Pretty hurts …” – Beyonce. But it does not mean you have to torture yourself for good photos. Here’s another PR DIY Guide on how to take instagrammable pictures.

You have donned on your meticulously curated ensemble, ensured your make up is on point and your stray hair tamed. You tirelessly take more than 20 test shots on your phone to get the perfect #OOTD shot, relentlessly trying to edit the most ideal shot until your mind and fingers just give up and settled with the “best”. Wonder how do the pros or social media influencers do it so quickly and flawlessly? Be it for a social media campaign or simply a healthy dose of  self-love and vanity, there are some points to consider before hitting the post button.

Part 1: Composition Techniques

Original: What do you see first? The couple or the stone arch?

When it comes to photography, your centrepiece or subject does not necessarily have to be in the exact center nor should you merely zoom in to fill up the whole photo with the subject. The art of attraction in photography is to use different composition techniques to allow certain elements in the photo to stand out.

Take the above example, there is a confusion of priority or focus. What do you see first? The couple or the or the stone window?

While there are no hard and fast rules, photography courses exist for very good reasons. For those who cannot justify investing such time and financial resources on a formal education, there are always online guides made available by the grace of photography aficionados.

Here are a few easy to apply techniques:

Rule of Thirds

Rules of Third: Stone arch falls on the 2/3 line.

The most common techniques include the Rule of Thirds where the frame is divided into two one-third grids: horizontal and vertical.

According to the rule, important elements of the scene should be placed at the intersections or along one or more of the lines to help them stand out.

With some editing, we have removed the lovely yet distracting couple from the photo and inserted the lines to prove our point. As observed, the arch falls on the lines and naturally dominates the frame. It would have been a great landscape shot just as it is but what if you are working on a fashion editorial and you need to place the product or model somewhere in the frame?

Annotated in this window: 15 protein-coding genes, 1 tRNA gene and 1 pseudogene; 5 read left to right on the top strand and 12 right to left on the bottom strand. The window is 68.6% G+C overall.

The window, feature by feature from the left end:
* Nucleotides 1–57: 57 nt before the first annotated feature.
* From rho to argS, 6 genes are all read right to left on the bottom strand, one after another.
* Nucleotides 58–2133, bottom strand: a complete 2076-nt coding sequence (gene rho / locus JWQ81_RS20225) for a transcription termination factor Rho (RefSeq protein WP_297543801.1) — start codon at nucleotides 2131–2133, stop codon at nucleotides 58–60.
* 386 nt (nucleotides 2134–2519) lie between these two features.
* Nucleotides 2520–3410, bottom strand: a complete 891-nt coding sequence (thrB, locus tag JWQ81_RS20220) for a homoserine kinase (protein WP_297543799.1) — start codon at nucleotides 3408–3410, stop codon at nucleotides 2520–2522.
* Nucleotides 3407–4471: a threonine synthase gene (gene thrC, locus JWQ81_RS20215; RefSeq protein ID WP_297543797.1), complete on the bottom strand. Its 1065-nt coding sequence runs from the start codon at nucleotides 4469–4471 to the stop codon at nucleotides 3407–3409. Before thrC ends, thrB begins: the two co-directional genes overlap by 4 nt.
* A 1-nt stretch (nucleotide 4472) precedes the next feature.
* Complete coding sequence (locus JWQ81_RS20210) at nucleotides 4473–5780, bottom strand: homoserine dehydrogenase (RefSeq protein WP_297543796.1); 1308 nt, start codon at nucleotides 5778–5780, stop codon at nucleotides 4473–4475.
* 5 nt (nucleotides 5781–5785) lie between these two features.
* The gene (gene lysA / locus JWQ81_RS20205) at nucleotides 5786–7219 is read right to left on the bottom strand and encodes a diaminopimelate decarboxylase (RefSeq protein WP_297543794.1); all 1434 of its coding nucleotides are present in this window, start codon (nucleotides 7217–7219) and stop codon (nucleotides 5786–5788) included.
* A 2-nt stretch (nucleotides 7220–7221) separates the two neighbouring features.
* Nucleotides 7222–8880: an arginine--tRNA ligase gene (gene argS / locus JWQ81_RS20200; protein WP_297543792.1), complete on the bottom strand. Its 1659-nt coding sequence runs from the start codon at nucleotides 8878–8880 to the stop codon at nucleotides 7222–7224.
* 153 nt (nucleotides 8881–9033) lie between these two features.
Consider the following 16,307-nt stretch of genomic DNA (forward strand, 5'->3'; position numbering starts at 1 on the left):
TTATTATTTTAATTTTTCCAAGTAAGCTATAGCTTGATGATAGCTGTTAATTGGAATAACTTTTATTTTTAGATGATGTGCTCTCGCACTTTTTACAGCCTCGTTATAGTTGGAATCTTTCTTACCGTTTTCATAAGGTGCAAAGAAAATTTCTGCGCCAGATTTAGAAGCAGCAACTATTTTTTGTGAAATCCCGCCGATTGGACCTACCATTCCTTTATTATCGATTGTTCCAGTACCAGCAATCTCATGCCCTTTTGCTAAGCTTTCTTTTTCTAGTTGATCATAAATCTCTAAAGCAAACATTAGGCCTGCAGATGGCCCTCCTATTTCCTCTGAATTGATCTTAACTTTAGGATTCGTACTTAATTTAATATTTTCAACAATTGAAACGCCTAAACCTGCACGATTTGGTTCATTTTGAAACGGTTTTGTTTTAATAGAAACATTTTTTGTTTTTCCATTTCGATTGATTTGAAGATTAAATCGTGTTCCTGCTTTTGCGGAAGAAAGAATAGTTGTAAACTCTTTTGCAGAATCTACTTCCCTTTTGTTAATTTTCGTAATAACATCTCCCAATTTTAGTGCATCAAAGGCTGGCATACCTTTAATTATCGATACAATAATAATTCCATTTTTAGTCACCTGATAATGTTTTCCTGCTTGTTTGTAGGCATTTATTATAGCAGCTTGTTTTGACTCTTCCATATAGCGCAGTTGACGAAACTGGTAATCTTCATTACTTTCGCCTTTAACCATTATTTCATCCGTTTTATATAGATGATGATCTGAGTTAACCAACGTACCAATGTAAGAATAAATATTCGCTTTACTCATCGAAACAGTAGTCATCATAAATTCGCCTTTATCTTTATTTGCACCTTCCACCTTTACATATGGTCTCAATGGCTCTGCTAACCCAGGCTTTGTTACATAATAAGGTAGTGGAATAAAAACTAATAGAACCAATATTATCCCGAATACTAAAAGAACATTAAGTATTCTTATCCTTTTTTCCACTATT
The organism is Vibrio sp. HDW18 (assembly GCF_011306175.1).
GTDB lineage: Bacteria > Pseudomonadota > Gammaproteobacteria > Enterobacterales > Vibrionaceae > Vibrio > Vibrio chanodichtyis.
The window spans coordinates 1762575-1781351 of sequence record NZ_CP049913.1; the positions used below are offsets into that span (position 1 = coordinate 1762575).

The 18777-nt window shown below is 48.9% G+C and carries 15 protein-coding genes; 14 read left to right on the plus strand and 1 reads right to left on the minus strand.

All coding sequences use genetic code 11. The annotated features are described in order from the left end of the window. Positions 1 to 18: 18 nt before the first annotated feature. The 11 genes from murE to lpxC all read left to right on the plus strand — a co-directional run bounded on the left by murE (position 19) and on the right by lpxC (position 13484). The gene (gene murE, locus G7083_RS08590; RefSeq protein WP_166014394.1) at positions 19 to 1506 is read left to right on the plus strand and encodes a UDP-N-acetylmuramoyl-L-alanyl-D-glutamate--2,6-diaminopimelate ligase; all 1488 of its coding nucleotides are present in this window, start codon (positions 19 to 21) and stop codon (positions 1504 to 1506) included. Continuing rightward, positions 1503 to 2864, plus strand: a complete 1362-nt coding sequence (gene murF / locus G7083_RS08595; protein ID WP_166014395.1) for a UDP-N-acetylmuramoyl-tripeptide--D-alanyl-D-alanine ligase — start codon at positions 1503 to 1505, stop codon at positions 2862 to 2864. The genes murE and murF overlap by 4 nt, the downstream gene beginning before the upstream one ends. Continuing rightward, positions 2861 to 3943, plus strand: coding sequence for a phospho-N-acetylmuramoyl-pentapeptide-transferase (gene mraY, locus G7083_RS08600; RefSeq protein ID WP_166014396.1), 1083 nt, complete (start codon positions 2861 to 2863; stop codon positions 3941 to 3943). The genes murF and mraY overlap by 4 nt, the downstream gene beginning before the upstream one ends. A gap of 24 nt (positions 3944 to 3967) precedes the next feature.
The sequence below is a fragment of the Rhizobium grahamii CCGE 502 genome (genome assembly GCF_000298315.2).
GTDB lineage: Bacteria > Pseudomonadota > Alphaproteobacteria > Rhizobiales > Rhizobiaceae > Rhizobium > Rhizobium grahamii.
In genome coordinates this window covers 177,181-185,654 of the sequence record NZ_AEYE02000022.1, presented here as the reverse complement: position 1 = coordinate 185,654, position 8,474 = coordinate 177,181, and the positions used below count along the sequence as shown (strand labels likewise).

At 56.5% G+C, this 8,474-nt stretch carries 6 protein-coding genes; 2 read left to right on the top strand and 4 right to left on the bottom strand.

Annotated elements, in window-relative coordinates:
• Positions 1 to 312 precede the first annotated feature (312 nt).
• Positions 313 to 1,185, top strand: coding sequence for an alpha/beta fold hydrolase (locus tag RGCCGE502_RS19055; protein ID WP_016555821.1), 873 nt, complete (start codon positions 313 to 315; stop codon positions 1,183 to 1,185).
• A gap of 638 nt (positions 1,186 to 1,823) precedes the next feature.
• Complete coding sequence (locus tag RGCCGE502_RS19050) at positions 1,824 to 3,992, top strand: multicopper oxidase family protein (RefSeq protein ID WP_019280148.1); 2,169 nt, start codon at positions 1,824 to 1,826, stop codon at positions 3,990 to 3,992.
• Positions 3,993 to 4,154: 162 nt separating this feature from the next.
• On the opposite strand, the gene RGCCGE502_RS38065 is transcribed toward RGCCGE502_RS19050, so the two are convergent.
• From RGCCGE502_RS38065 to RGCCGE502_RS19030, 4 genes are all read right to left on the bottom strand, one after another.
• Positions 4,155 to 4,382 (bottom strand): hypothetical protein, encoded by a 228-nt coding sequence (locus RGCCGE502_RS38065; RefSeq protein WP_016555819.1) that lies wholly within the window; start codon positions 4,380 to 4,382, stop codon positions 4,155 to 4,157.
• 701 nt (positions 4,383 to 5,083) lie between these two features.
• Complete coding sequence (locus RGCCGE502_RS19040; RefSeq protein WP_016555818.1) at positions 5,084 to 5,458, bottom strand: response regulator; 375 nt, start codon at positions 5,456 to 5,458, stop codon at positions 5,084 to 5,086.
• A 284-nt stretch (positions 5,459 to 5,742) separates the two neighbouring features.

PRoTIP: Turn on your phone camera’s grid function to easily apply the “rule of thirds”. 


Ironically, the easiest solution is to smack them right in the middle of the picture. Divide the picture by half and place your subject right on the line. It may seem like a rather obvious approach and one that is overly used but the explanation behind this composition technique is worth the time to remember. This is because the human brain has an inclination towards symmetry and a sense of balance. This also explains why we find those images of reflection in water so eye-catching and therapeutic.

Golden Ratio / Fibonacci Rule

However, one does not always have to be in the center to be in the center of attention. Sounds confusing? Don’t worry. The Golden Ratio or the Fibonacci Spiral is a great way to draw attention to your subject subtly, especially when it seems too gaudy to have it in the center.

The technique has been widely used since the time of Ancient Greece  and there’s also a mathematical formula behind it. With the help of the image above, here’s the TLDR version of explanation: The invisible spiral line above serves as a leading line to show how the scene would flow in the eyes of the audience. Place your subject at the heart of the spiral and watch magic happen.

This is clearly not an exhaustive list but should be enough to keep some busy experimenting till our next DIY guide. Remember, photography is an art but if you can’t have fun doing it, why bother?